Subsea cable failures could derail offshore wind ambitions

Failure of subsea cables is all too common says Global Underwater Hub (GUH), the trade body, which champions the UK’s £8 billion underwater industry.
Subsea cable failures could derail offshore wind ambitions
Cross section of subsea cable. Courtesy of Wikimedia Commons.

Failure to address failures in underwater cables could derail global offshore wind ambitions, with the reliability of cables being paramount to the success of offshore wind and the energy transition. However, failure of the cables is all too common, to the point that the cost of insuring them is becoming prohibitive.

Globally, over £620 billion of investment in offshore windfarms is anticipated by 2030 and, for the world to hit net-zero emissions by 2050, the generating capacity from offshore wind must increase by a staggering 1,120 GW. The subsea cable sector for offshore wind has been estimated at £100 billion over the next ten years.

“It’s estimated that around 85 percent of the total value of offshore wind insurance claims relate to subsea cables” said GUH chief executive, Neil Gordon. “Insurers are losing money underwriting cables with the average settlement claim in the region of £9million. Brokers have warned that the high number of cable claims is affecting capacity and coverage and the cost of repairs typically runs into millions, with warranties rarely covering the high cost of business interruption. If these critical components become uninsurable, offshore wind projects around the world will be derailed, making global 2050 net zero targets completely unachievable. This scale of expansion and opportunity can only be achieved by installing and maintaining thousands of miles of reliable cables under the seabed. There is an urgent need for a holistic approach to finding solutions which can be implemented as offshore wind increases in scale and technical capability with higher voltages and dynamic elements.”

GUH has established the Subsea Cables Forum to bring industry together to develop a roadmap for improving the quality, reliability, and therefore insurability, of cables which is crucial to achieving global offshore wind ambitions, particularly in the nascent floating offshore wind arena.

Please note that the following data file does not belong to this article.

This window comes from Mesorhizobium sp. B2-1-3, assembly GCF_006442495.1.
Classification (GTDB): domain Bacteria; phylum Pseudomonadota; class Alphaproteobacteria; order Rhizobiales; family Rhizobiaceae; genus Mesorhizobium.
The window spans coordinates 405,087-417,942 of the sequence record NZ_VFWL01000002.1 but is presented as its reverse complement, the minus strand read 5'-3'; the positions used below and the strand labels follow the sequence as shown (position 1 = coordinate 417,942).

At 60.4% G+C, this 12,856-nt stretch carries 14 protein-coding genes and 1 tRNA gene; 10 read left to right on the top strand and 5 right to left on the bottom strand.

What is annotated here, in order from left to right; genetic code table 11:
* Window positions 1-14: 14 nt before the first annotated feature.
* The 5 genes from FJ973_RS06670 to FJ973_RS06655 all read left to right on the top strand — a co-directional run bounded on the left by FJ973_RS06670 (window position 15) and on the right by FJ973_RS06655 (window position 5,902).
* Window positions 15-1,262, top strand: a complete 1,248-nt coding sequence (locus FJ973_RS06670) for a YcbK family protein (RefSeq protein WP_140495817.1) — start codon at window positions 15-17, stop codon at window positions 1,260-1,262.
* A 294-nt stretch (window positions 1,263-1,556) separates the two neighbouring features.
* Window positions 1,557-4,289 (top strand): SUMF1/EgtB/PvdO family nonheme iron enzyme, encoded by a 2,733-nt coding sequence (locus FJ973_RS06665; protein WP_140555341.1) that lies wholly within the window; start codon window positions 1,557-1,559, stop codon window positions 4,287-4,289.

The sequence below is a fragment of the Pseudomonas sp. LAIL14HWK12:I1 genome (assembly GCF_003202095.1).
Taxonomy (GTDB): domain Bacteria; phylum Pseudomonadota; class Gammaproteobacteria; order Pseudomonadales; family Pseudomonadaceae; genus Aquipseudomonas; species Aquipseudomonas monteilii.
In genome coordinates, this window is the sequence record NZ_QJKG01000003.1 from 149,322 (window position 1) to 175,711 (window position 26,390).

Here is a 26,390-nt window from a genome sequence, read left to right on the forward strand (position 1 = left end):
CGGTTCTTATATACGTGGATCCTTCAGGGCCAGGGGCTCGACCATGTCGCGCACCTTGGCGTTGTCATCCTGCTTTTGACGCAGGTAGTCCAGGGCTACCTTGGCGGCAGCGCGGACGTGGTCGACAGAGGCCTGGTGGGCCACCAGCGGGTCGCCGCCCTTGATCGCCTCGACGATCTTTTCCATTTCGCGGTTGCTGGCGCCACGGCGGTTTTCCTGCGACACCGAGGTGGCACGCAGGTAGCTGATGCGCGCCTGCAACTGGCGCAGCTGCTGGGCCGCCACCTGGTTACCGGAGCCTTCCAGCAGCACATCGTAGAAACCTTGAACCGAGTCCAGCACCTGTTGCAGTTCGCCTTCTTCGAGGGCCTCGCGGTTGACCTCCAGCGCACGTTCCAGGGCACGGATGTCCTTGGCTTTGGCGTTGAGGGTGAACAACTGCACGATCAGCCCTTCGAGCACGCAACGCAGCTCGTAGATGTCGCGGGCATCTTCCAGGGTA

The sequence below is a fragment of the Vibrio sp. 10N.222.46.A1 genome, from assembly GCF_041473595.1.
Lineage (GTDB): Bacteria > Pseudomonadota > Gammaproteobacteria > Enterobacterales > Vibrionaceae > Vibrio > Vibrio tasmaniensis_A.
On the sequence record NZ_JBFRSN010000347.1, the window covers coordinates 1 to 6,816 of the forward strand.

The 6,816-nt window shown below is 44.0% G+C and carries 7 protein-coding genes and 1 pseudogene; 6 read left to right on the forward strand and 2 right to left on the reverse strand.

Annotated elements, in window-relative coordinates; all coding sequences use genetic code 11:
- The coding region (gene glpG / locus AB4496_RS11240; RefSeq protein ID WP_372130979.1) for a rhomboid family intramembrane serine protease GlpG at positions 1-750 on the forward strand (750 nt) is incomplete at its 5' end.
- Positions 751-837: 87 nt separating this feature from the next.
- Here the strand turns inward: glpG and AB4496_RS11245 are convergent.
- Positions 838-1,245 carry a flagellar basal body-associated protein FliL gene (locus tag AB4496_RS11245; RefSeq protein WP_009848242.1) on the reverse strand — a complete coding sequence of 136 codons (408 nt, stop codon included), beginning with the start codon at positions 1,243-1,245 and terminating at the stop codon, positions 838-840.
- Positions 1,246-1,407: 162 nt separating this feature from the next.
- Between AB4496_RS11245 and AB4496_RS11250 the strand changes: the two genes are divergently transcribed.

This will involve the development of a set of industry-led, recognised standards and best practice guidelines, encompassing the life of the cable that would be adopted by developers, suppliers, contractors, warranty surveyors and others and accepted by insurance bodies.

According to one developer, the cost of insuring a 1.2 GW offshore windfarm over its lifetime is in the region of £350 million and insurance brokers estimate that the costs of floating offshore wind will be 30 percent higher than fixed bottom ones.

“With the shift from fixed to floating offshore wind, where the dynamic nature of floating cables is even more challenging, the critical issue of their reliability must be addressed as a matter of urgency” added Mr Gordon. “It’s clear there are inherent issues affecting the performance and reliability of subsea cables that are within the industry’s control. Failures can stem from any stage in the cable lifecycle – from design to manufacture, handling and installation, through to operation and maintenance. Identifying potential weak points throughout the lifecycle of the cable is imperative to ensuring this offshore infrastructure operates robustly and efficiently to bring clean, green renewable energy ashore. We need better information sharing and a move away from a siloed approach, that is often ‘secrecy driven’ and ‘NDA heavy’. Introducing shared learning, data logging and increased transparency will create a more open environment for best practice to be developed.”

For additional information:

Global Underwater Hub (GUH)

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